4. Be aware of the seductions of money and status. They can be very powerful distractions from your life purpose.
  5. Attend to all the lukewarm — the mediocrity and hypocrisy that you unconsciously accept. It can easily stop you from making a difference in your own life and in the lives of others who need your gift.

4. Your Life Purpose Is Not Your Ego.

“Prestige is like a powerful magnet that warps even your beliefs about what you enjoy. It causes you to work not on what you like, but what you’d like to like… It might be a good rule simply to avoid any prestigious task.”
– Paul Graham, How To Do What You Love

Ego is fragile and ever-hungry for validation. Prestige feeds the ego.

These ego feeding campaigns seep into your waking and dreaming consciousness, and like seductive sirens to the seafarer, they steer you far from your path.

The majority of people never become aware of their life purpose because they are too busy trying to become products of their ego.

Bedazzled by all the shiny things, they lack the interest to access their inner life which is far more individualistic than their worldly life, and which is the key to connecting with their life purpose.

The irony is that they will never stand out for more than their “15 minutes” once they get fulfil their popular egoic pursuits because too many replicas are vying for the same thing.

While your ego helps you to establish yourself in the world, it’s the enemy of life purpose because usually a life purpose lacks glamor.

Egoic Life Purpose — Audrey’s Story (by permission)

Her confidence shattered when her fiance of two years left her for another woman who he’d been dating for the duration of their engagement. The woman was a celebrated artist.

Three months post-breakup, Audrey fell for a successful entrepreneur who was seven years younger than her. She described him as having “L’uomo Vogue looks and cool,” and was amazed he even dated her, let alone began to call her his girlfriend soon into dating.

High on the romance, Audrey began to think that financial management held too little glamor for her. She knew she had a creative talent with design and fashion and she felt compelled to make her mark.

She hired a Creative Advisor who got her in touch with her passion. They worked on her passion for design and fashion, and Audrey affirmed that this was her real purpose in life, to be creative.

Deciding to “go in big”, she invested 80% of savings into the business. She hired three staff and a design workroom.

Six months into the business Audrey discovered that the whole thing was a mistake. She didn’t enjoy the work or the fashion industry.

Audrey spent the next 18 months trying to exit the business with minimal collateral damage but finally sold at a loss.

The whole process was a financial disaster that took a huge emotional and psychological toll. The relationship suffered, and the couple parted ways. It was at this point that our sessions began.

Audrey became so fearful of her passions that she locked herself into a purely rational approach to living, which was appropriate to lever her out of her financial mess, but inappropriate to live her life this way.

As Audrey began to develop her inner life, she discovered a deeper desire that sat below her passion and her ego. She loves to assist others in the initiation and follow through of projects. She has always done this through paid and free financial advice .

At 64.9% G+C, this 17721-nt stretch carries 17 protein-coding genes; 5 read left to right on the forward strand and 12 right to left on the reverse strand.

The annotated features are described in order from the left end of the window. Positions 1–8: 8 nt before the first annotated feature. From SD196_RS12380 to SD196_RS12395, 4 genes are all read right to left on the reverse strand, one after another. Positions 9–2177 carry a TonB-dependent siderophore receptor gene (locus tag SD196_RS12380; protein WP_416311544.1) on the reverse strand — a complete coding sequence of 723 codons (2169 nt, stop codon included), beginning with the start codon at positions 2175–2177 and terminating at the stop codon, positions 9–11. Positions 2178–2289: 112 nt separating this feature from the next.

While Audrey believes her business mistake helped her to help others, the toll was almost too much. Therapy has helped her gain clarity and get back on track.

She says, “My ego certainly distorted my purpose. My life purpose has always been with me— the thing I loved doing and even occasionally did for free. In my honest heart, I knew it but I never spent time looking there until now. Now that my vision is clear I can branch out in the right direction.”

Audrey has begun to teach kids at high school the financial nitty-gritty of startups, and about clarity of purpose. She loves it.

Lessons from Audrey’s Story

  1. Trying to rebalance lost confidence and self-esteem through egoic pursuits can send you on a long and dangerous journey away from yourself.
  2. We are not all resilient risk takers. “Just do it” is appropriate for some, but not for everyone.
  3. It’s possible that you are already expressing your life purpose through your existing activities. It might be just a fraction of the work you are doing — look for the signs of wanting to do it anyway, to give your services for free.
  4. You may have to venture out far from your life purpose and explore something very different to it before you can fully recognize and accept it. Be cautious about investing everything into a new direction.

Conclusion

“A hero is someone who has given his or her life to something bigger than oneself.”
– Joseph Campbell

Distrust your passions when it comes to life purpose. They are vehicles, not destinations.

Only you know what your life purpose is and how it differs from what your parents, peers, and culture want it to be. Be dispassionate in seeing and acting on the differences.

Read the themes and threads that stir your deepest heart (the place where your spirit and higher mind lives). If you can’t see the theme, work on your inner life, as this will enable your inner-vision.

Theme and form are not the same. To make your life purpose into a specific form is no easy task. Don’t force and fool yourself. You will need to employ deep heart, your rational mind, your willingness to commit, right timing, and proper conditions.

In the meantime live your life purpose anyway. Don’t await the perfect form. You may not be able to make your life purpose your job, but you can use your job to support your life purpose.

You’ve already won your place on planet earth. You arrived from who knows where; a god, stardust… it doesn’t matter.

The fact is, that you’re here, now, with life-force filling your body, mind, and heart, propelling you to express your deep, abiding self, your inner beauty, and your unique gifts.

Commit to expressing yourself. Trust and have faith in your existence and your whole life will add up to a life purpose much bigger than you.


Create a happier life with 10x more clarity and focus with my free “crystal clear Free Worksheet.”

This story is published in The Startup, Medium’s largest entrepreneurship publication followed by 288,884+ people.

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Jayne Stevenson

Written by

Calling your luminous Self in writing, counseling, dreamwork. Get my Transform Beliefs guidebook http://bit.ly/2ZW253f | https://jaynestevenson.com/

The Startup